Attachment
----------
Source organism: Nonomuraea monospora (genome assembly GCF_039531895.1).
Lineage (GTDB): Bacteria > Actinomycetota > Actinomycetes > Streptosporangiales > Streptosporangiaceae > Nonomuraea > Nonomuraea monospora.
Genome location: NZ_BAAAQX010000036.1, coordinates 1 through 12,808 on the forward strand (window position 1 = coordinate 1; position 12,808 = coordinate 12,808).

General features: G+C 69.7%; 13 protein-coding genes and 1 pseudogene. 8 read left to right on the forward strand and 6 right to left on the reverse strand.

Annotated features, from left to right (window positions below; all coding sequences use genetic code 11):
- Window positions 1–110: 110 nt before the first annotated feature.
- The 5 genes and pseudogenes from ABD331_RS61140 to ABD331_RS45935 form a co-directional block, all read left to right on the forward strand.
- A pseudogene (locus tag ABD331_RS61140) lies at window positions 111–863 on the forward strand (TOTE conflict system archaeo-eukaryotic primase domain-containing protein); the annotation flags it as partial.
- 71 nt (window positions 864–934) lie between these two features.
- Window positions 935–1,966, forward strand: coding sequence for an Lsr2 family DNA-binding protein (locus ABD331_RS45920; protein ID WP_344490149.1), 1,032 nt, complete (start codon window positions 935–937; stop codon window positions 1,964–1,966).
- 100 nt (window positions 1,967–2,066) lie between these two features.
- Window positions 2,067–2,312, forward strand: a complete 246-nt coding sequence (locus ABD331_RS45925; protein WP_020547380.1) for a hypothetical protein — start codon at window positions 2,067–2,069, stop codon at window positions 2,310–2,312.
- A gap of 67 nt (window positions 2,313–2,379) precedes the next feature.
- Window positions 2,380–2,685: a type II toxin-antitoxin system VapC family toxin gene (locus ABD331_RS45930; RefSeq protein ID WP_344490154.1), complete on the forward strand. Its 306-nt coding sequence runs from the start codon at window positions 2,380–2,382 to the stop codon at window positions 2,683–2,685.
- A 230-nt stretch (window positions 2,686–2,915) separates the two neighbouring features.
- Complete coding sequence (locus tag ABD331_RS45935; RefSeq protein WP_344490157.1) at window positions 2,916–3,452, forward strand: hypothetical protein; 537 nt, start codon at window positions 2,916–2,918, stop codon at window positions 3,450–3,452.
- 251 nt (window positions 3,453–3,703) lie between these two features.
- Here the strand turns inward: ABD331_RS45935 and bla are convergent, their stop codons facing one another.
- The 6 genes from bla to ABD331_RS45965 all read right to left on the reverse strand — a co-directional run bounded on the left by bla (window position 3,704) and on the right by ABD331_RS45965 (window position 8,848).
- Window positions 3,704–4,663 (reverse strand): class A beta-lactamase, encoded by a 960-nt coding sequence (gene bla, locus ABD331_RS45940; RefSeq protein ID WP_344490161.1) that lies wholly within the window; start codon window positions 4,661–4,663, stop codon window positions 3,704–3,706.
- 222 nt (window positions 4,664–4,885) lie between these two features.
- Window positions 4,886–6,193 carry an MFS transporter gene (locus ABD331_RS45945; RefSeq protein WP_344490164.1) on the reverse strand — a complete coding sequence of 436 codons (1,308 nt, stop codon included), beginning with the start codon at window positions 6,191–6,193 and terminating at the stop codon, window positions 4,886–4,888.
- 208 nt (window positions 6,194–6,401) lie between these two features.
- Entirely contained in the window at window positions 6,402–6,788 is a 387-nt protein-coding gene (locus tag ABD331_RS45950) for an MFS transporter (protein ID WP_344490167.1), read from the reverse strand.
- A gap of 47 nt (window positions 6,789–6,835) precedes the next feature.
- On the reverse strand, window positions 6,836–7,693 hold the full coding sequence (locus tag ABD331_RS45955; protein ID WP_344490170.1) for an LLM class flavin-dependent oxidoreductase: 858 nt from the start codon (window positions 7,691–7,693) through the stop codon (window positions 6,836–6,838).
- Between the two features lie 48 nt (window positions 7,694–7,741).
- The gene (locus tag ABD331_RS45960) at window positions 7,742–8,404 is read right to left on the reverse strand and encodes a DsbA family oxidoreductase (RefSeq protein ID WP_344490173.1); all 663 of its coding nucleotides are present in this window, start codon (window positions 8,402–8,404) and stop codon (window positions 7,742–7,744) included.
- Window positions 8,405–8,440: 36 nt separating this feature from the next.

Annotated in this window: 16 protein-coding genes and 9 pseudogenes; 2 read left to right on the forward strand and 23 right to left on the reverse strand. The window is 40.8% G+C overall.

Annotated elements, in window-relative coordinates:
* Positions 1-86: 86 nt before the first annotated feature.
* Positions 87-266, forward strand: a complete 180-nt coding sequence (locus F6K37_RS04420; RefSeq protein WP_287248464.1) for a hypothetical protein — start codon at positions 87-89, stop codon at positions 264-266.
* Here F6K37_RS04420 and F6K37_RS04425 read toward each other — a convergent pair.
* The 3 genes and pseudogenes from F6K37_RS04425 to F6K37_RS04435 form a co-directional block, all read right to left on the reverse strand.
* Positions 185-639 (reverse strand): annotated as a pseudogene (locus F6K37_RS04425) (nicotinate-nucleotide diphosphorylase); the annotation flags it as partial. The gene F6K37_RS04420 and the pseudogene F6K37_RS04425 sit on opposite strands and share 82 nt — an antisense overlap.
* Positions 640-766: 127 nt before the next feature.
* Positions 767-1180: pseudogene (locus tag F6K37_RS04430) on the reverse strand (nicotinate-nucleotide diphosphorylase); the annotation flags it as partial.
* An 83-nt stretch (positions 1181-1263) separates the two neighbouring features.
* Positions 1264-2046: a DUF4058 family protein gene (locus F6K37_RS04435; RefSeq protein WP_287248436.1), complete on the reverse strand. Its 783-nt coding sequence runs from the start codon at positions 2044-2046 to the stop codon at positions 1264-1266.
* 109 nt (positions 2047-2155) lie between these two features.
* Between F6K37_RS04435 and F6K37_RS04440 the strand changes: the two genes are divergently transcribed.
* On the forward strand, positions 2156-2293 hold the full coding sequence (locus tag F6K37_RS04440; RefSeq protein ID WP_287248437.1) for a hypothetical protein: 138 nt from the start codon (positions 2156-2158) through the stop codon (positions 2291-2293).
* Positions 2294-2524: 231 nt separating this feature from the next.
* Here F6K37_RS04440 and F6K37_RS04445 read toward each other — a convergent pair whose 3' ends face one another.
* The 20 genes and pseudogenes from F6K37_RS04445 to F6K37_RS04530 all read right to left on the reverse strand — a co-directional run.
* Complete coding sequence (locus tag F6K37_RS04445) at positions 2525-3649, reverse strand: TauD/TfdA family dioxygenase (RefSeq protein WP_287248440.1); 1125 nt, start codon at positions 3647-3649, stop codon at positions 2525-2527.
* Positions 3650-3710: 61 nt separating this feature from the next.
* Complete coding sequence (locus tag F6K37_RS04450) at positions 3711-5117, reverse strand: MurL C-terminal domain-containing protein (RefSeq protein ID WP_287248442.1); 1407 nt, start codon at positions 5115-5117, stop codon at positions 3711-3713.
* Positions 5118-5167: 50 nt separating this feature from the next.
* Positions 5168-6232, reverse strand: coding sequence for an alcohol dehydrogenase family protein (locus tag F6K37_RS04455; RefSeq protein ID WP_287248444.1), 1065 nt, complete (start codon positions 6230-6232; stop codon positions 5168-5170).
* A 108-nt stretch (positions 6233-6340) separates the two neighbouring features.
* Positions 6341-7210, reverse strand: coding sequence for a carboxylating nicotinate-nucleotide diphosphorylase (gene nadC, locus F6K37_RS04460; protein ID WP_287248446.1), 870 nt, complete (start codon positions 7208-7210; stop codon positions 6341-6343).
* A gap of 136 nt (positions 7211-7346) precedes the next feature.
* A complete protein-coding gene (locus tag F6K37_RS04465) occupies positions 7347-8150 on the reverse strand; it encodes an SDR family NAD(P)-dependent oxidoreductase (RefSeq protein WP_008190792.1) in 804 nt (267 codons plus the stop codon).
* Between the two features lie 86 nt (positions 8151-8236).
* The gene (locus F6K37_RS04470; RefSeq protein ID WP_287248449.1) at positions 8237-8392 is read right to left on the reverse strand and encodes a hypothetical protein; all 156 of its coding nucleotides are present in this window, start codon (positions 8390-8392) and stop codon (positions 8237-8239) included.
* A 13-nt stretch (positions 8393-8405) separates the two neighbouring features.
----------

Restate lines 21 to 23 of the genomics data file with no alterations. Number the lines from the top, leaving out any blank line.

- 222 nt (window positions 4,664–4,885) lie between these two features.
- Window positions 4,886–6,193 carry an MFS transporter gene (locus ABD331_RS45945; RefSeq protein WP_344490164.1) on the reverse strand — a complete coding sequence of 436 codons (1,308 nt, stop codon included), beginning with the start codon at window positions 6,191–6,193 and terminating at the stop codon, window positions 4,886–4,888.
- 208 nt (window positions 6,194–6,401) lie between these two features.